Many people do not consider cold and cough serious problems. Some even don't care about Malaria and live along with mosquitoes. Whether pathogen will kill man or man will digest Pathogen remains to be seen in such typical situation.

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#52
In reply to #45

Re: Water Disinfection - Massive UV Source and Exposure System Design

06/18/2013 6:31 PM

It is very hot in summer here and water in water storage tanks get so hot that you can't use of bathing and have to cool it for a while. We have to cool rooms using AC or water evaporating type coolers. Moisture content is very low. Now that it started raining here relative humidity is 70%RH in my room and temperature must be near 25oC now. This place is 212m above sea level.

I must use the heat freely available from solar radiation so I will like to place a solar water heating system on top of the house roof. Geezer installed in the bath room is not used in summer as water is naturally hot from overhead tanks. We get some sediments in the tank and these must be part of the pipe line and settled suspended matter from incoming water. A layer that settles down in the pit need to be cleaned regularly.

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#53
In reply to #49

Re: Water Disinfection - Massive UV Source and Exposure System Design

06/18/2013 6:36 PM

Good points.

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#54

Re: Water Disinfection - Massive UV Source and Exposure System Design

06/18/2013 7:19 PM

Not sure if this was mentioned in this thread yet...but it has always been my understanding that UV doesn't actually kill bacteria, rather it renders it incapable of reproducing. Please, someone with more experience than me please chime in.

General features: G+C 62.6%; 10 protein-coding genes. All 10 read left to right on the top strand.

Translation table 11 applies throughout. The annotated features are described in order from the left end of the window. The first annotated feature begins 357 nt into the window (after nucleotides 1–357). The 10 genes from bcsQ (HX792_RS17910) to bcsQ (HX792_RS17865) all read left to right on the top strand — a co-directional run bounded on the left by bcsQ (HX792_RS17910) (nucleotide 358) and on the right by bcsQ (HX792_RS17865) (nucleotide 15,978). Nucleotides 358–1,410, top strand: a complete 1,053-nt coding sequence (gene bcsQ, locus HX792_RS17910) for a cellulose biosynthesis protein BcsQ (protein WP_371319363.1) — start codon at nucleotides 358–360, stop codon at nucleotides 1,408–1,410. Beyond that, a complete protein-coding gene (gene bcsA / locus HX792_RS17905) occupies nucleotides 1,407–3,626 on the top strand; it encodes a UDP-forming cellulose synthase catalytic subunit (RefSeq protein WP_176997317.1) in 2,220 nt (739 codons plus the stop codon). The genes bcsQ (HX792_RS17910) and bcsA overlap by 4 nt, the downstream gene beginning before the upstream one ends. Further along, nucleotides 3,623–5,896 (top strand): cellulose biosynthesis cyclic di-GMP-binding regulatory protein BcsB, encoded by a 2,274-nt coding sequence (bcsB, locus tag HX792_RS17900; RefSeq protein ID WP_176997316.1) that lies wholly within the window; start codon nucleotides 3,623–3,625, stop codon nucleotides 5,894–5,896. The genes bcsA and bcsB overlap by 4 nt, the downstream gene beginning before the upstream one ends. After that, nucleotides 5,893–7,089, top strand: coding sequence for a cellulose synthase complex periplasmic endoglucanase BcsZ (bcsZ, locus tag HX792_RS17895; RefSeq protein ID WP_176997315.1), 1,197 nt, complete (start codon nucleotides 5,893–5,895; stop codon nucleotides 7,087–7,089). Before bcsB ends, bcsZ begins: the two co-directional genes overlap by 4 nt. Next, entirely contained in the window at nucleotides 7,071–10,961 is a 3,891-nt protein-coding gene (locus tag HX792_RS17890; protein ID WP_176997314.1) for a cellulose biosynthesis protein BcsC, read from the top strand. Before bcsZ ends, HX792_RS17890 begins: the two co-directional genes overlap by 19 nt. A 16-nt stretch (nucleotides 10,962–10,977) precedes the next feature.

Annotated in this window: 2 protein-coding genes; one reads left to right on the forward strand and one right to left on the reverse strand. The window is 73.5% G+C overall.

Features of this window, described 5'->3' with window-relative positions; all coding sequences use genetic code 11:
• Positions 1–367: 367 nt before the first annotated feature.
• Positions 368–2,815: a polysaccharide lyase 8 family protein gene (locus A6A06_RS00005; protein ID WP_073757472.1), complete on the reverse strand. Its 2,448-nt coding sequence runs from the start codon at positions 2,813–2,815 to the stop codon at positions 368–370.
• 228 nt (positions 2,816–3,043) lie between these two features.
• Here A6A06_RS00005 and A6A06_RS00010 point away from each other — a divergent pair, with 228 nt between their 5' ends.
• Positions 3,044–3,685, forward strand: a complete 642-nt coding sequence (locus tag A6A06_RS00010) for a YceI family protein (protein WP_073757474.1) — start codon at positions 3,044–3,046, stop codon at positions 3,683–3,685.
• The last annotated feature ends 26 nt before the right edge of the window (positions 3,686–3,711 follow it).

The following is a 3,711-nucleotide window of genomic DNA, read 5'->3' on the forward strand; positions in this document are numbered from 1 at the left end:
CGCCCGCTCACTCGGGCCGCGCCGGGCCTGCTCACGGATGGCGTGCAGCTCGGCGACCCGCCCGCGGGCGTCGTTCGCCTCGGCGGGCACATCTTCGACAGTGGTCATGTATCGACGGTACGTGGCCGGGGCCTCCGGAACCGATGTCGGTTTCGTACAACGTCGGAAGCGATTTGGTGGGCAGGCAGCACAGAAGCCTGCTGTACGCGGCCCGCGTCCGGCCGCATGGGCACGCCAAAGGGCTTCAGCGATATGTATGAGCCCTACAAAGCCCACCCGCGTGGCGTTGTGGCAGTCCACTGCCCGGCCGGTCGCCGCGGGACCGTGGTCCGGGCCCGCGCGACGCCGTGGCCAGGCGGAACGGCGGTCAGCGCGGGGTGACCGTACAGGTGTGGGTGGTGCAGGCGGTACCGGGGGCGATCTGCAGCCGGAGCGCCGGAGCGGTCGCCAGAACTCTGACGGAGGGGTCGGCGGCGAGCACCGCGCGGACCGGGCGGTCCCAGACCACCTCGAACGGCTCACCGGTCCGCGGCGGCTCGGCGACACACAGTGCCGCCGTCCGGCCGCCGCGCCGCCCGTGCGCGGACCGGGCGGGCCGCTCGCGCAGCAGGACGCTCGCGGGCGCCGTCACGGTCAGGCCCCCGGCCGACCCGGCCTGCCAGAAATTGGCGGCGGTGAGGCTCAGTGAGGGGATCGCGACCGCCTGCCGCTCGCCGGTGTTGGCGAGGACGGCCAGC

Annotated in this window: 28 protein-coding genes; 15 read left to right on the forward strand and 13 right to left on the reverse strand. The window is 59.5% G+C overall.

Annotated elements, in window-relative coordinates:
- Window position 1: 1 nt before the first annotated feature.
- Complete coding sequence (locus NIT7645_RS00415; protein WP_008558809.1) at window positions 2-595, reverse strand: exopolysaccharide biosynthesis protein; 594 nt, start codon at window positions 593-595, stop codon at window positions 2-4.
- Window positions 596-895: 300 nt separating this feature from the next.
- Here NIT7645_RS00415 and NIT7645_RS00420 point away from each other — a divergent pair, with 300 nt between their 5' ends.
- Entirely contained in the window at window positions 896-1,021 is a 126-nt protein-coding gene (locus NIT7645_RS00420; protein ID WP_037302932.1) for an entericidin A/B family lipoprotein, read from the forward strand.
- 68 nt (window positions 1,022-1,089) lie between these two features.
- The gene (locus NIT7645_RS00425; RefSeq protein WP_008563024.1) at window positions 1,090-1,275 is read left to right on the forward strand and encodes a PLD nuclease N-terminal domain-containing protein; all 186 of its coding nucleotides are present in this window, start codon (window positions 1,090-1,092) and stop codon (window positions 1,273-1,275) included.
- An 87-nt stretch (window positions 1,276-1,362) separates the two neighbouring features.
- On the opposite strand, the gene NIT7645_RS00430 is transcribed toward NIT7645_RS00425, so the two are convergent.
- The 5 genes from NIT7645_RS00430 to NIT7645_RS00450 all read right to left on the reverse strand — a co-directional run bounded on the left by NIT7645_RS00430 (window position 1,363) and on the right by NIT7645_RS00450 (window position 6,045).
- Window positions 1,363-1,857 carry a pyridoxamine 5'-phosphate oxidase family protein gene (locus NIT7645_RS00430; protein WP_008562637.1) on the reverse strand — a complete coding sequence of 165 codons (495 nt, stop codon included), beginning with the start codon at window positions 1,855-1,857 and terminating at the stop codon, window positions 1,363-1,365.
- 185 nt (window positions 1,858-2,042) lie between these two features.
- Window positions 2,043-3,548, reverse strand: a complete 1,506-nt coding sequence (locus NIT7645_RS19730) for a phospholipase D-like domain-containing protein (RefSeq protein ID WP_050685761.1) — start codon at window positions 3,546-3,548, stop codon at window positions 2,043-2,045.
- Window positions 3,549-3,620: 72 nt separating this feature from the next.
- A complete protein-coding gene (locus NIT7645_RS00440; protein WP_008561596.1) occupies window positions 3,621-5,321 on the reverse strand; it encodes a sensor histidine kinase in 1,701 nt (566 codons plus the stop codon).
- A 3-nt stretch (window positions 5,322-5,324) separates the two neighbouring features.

If this is the case, UV by itself would be insufficient. You would need to use chlorine, bromine or ozone. Of the three, I suspect ozone would be the most desirable as it has a very short half life (somewhere around 30 minutes I think) - although it wouldn't provide long term disinfection. Ozone would also be easy to generate, and although not completely benign, much safer than dealing with chlorine or bromine gas.

I also wonder if Iodine would be an option?

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#55
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Re: Water Disinfection - Massive UV Source and Exposure System Design

06/19/2013 9:11 AM

I don't believe you quite understood what I was saying. The long range order is for water molecules near surfaces, and this long range order excluded particles including organisms. This can be used to produce a biofilter that is entirely reliable based just on flow between concentric tubes of appropriate geometry.

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#56